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Ultraviolet light-induced mutation in UV-resistant, thermosensitive derivatives of lexA− strains of Escherichia coli K-12

Research paper by David W. Mount, Candace Kosel

Indexed on: 01 Jun '75Published on: 01 Jun '75Published in: Molecular & general genetics : MGG



Abstract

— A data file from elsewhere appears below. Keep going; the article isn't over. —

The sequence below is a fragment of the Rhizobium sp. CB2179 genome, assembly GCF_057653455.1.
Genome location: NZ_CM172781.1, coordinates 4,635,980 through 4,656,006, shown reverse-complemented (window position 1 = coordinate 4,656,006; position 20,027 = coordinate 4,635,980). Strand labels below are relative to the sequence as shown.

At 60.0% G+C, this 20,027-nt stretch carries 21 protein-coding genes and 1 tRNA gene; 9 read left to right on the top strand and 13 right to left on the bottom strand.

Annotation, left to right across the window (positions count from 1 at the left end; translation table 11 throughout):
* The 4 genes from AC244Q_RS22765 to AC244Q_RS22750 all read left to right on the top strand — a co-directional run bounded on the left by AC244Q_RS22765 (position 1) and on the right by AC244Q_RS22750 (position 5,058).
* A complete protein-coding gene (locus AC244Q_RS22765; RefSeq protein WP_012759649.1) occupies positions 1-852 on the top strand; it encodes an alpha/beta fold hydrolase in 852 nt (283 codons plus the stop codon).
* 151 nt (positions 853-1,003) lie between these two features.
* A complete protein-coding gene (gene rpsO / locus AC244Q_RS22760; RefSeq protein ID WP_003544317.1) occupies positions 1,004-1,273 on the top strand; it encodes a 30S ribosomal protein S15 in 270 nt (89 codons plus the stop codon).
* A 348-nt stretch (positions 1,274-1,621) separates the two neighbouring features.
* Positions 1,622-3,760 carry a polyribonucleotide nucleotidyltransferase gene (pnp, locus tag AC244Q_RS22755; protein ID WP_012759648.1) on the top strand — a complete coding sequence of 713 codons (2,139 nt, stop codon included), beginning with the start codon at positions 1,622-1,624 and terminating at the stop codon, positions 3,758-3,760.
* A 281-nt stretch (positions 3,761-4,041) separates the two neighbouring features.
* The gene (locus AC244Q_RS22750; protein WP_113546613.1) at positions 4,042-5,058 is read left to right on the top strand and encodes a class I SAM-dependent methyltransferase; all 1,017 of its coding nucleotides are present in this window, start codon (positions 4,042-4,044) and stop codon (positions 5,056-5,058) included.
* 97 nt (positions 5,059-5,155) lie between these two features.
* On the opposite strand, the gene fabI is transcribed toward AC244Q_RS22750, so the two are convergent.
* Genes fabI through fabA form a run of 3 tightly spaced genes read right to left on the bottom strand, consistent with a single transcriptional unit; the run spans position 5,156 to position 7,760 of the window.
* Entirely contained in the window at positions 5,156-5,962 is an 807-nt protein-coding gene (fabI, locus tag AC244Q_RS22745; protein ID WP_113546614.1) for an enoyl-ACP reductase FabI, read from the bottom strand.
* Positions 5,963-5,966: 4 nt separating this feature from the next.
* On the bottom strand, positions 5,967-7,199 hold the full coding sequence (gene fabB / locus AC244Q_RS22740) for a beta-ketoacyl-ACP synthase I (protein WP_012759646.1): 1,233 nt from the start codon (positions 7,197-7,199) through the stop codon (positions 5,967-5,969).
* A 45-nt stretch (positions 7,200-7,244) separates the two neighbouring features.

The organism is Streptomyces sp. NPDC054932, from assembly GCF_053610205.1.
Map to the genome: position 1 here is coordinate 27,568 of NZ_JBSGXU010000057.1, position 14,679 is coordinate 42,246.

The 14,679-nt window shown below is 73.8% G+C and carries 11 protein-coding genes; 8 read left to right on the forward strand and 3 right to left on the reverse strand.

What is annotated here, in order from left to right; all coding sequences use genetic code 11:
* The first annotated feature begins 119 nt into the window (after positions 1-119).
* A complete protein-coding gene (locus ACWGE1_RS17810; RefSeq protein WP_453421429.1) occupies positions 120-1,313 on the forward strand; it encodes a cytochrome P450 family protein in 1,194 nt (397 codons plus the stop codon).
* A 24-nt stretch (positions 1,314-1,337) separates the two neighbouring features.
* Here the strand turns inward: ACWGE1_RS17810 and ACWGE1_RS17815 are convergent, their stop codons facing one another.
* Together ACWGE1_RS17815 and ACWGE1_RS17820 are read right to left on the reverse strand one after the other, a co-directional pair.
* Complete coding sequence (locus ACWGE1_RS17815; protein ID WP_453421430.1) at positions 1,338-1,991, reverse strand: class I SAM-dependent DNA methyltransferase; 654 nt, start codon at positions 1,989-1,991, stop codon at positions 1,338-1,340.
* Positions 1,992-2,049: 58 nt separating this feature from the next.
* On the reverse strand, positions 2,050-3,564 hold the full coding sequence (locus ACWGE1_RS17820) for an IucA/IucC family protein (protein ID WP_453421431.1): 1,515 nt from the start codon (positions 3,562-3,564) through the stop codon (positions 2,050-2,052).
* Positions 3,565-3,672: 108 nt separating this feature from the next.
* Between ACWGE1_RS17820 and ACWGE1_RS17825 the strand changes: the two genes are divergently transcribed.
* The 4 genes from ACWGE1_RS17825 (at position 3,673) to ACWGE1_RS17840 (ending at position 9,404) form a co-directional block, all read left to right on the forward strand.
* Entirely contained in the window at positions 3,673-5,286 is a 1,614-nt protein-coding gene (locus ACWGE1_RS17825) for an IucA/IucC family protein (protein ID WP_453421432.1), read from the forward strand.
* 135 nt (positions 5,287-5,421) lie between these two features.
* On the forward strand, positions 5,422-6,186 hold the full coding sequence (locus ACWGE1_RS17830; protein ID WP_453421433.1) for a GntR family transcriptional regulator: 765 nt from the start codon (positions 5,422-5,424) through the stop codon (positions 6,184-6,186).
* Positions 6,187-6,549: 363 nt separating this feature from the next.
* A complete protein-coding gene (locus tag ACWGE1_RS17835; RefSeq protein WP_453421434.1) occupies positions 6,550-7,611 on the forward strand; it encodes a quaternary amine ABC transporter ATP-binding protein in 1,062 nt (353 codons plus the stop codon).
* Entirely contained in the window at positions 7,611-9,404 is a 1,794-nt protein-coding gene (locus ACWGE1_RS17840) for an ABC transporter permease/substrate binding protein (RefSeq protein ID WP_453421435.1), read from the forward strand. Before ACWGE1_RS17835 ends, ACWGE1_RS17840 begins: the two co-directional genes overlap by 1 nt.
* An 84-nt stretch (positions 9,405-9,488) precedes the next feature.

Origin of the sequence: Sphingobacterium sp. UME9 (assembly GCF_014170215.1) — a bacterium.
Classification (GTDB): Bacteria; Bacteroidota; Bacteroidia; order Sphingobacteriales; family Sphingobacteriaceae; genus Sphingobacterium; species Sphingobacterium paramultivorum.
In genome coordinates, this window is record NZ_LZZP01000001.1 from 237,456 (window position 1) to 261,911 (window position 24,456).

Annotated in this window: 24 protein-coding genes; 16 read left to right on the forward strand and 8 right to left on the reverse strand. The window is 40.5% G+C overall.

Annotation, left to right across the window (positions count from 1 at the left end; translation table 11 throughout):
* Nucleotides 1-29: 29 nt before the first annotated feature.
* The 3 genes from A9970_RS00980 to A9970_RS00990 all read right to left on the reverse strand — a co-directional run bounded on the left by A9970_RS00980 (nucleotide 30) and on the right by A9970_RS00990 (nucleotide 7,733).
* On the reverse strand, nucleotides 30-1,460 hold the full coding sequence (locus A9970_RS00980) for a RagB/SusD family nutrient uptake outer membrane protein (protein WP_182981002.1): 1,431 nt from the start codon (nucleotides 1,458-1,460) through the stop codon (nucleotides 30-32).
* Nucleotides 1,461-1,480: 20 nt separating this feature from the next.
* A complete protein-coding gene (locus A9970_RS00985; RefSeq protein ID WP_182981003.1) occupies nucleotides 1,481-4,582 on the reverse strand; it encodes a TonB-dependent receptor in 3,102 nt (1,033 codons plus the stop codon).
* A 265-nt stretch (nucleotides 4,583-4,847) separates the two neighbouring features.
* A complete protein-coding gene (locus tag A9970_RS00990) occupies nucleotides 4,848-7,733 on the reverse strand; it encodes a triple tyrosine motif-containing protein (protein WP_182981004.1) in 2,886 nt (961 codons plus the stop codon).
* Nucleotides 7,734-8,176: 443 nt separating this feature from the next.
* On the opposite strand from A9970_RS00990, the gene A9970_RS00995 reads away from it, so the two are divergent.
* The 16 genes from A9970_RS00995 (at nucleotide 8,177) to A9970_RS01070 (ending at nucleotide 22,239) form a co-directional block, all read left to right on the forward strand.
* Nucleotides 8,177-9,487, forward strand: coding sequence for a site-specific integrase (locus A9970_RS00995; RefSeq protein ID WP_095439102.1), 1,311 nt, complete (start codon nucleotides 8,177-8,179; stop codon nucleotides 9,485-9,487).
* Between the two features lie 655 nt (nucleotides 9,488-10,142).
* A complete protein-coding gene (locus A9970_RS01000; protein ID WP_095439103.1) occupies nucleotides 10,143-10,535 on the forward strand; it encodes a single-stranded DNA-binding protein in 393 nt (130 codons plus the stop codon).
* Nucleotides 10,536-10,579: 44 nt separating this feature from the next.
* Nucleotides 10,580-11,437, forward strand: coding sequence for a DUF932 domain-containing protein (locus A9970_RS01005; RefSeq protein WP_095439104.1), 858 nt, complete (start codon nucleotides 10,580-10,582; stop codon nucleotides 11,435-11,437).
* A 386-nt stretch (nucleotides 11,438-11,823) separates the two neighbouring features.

It was shown previously that a major class of UV-resistant derivatives of lexA− strains of E. coli K-12 is defective in cell division at 42.5°. The thermosensitive mutations, judging by genetic mapping and complementation tests, are believed to be intragenic suppressor mutations that lower the activity of the diffusible product that results in the LexA− phenotype (Mount et al., 1973). Several thermosensitive derivatives have been characterized in regard to their susceptibility to mutation induction by UV at the permissive growth temperature (30°). Although the strains tested are approximately as resistant to UV as lexA+ strains, they showed a level of mutation induction that was considerably lower. By means of genetic complementation tests it was demonstrated that the low levels of UV mutagenesis in lexA− strains and their thermosensitive derivatives result from the synthesis of a diffusible product. One possible interpretation of these results is that a diffusible product in lexA− strains prevents the induction of error-prone repair. Altering the activity of this product by tsl mutations can lead to increased, but not normal, levels of error-prone repair.